Specifically, if you find an opportunity to invest money into a declining business, it may be worth it. The trick is making sure that the business will generate enough cash flow to offset the inevitable declines. Calculate all of the future income and see if you can net a material positive return. It sounds risky at first glance… But… No one wants to deal with a declining business which creates an opportunity for a major bargain.
Summary of Acceptable Risks: We’ve lost tons of money in the past off of ideas that never worked. We don’t think this will be any different for other people going down the exact same route. You’ll lose money (you’ll get it back), You’ll value your time more and of course, you’ll find ways to bargain hunt for terribly run businesses that no one wants to deal with. Importantly, these *acceptable* risks should never create a life risk. You’re not going to throw down money in excess of your cost of living income into any venture since it’ll break the bank if mis-execution occurs.
What isn’t a Risk?
We’ve heard of several that don’t make any logical sense. Risk has nothing to do with feelings and is 100% related to an impact to your standard of living. If it does not impact your standard of living it’s not a risk.
Fear of Social Loss: This blog is a good example. We receive comments that state they are not willing to participate in our Facebook Q&A (March 16, 8PM EST) since they don’t want to “like the page”. All of these people will fail (so yes feel free to like the page to improve your chances of succeeding!). There is no doubt in our mind that they will fail because following a blog is not going to impact your future at all (it is not a risk). In addition, we’ve got enough traffic here that it’s becoming normal to visit the page.
Secondly, we learned that many people spend 1-2 hours per day on Facebook! Think about that. They don’t have any money but are willing to spend more time on Facebook to improve their “social status ranking”. If impressing peers is the strategy to get rich, we have several luxury handbags and cars to sell them into slavery.
Serviceable Debt: This is also not a risk. If you’re taking income in the form of dividends to offset the payments of a mortgage, it is not a risk at all. Debt for home equity is typically not enough to be considered a risk unless you’re relying on active income to make the payments. This means mortgages (for our smart readers) will not be considered a risk. Inflation will cause the asset to appreciate over the long-term making the minimal amount of debt a lever for you over the long-term.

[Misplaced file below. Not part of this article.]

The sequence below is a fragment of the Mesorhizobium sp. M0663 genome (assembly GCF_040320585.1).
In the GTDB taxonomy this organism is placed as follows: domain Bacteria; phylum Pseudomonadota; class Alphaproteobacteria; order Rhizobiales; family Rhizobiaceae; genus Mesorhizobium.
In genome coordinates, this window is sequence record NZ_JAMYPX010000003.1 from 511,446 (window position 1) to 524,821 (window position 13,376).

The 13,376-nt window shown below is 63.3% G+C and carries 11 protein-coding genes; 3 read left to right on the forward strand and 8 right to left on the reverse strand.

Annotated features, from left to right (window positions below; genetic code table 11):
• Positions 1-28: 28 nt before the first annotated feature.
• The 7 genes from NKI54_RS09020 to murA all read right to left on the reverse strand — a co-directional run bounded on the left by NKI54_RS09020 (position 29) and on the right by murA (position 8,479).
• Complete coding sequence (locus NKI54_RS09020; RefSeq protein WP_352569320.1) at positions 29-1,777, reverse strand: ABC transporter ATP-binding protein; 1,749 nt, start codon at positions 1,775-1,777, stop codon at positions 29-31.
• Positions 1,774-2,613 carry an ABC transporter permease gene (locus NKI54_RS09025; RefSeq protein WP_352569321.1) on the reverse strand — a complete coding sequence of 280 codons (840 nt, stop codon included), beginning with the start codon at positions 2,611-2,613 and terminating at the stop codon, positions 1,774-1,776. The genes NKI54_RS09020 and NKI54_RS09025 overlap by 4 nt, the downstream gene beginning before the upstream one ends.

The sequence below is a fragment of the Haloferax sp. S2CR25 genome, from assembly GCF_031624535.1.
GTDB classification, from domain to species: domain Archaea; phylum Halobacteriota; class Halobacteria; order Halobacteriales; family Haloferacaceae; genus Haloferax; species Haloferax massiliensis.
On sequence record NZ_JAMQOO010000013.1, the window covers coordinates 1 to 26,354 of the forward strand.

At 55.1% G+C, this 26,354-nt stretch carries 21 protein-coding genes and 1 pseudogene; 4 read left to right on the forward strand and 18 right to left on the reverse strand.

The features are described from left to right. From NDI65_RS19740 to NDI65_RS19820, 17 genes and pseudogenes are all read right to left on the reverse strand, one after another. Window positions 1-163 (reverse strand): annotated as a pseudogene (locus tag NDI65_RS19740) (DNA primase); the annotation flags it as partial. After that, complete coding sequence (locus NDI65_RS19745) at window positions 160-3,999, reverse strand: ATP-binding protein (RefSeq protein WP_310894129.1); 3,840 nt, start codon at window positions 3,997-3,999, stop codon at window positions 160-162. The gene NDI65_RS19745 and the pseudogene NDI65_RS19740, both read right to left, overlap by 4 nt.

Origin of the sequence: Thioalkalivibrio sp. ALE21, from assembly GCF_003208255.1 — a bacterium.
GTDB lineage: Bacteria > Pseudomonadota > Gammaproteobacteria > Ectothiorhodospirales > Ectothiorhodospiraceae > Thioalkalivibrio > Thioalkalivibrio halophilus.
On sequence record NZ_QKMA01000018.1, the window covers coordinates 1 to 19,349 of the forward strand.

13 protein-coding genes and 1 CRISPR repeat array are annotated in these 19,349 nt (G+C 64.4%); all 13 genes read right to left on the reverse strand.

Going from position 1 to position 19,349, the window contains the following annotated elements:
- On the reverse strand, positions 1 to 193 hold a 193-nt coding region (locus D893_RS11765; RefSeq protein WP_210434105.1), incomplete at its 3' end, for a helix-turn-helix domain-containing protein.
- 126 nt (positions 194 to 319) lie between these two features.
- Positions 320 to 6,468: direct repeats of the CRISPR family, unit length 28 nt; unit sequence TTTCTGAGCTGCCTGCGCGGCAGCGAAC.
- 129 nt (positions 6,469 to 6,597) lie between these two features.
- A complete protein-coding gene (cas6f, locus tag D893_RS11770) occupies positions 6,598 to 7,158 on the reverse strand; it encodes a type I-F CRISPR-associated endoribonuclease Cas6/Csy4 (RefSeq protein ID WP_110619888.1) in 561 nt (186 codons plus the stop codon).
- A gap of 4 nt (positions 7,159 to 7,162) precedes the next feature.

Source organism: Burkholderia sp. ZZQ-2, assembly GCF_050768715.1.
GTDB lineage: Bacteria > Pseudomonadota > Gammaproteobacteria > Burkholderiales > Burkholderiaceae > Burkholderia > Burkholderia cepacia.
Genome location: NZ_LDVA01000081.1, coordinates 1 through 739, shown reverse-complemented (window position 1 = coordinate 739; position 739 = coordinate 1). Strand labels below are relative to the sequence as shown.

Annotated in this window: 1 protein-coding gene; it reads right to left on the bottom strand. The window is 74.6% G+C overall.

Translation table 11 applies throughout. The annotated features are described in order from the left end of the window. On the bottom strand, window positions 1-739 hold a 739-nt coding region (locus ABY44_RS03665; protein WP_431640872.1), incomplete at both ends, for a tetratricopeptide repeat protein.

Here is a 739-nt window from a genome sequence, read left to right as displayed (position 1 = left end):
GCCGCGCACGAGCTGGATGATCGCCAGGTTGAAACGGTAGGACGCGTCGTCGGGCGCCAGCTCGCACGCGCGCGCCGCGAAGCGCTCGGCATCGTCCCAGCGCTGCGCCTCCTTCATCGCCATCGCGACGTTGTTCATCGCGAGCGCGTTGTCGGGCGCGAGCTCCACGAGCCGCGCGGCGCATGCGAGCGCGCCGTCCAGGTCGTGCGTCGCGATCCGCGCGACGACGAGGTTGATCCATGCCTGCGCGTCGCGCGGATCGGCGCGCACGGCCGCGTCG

Getting Laid Off: This also isn’t a real risk. If you’ve built skills that are transferable a layoff (which occurs to practically everyone at least once) is not a risk. Transferable skills allow you to find work elsewhere and *ideally* allows you to have more free time (temporary) to work on your business venture. Saying that working on a side business will hurt work performance leading to a layoff… well… it doesn’t matter. If you’re committed the results will absolutely come through over time.
Under no circumstances do you ever take a life risk. Ever. By avoiding *life risks* you can sleep soundly knowing that you’ll eventually get there (financially independent). Once you’ve reached that saturation point it’s time to move toward multiple acceptable risks.
In terms of incorrect choices, we’ve found that the most common one is avoiding the toll. Paying the toll is equivalent to saving up for a plane ticket across the country. If you save up early (20s) you get to board the plane. If someone avoids paying the toll until they are older, they are now physically biking across the country. Sure, it is possible to hit the ball out of the park your first attempt at a later age, however, the biking example vs. boarding a flight is a representation of how painful it will be (mentally and physically).
As a note we’ll likely be producing more here as we work on releasing our product (Efficiency), the Death Knell to the Men’s Self Improvement Industry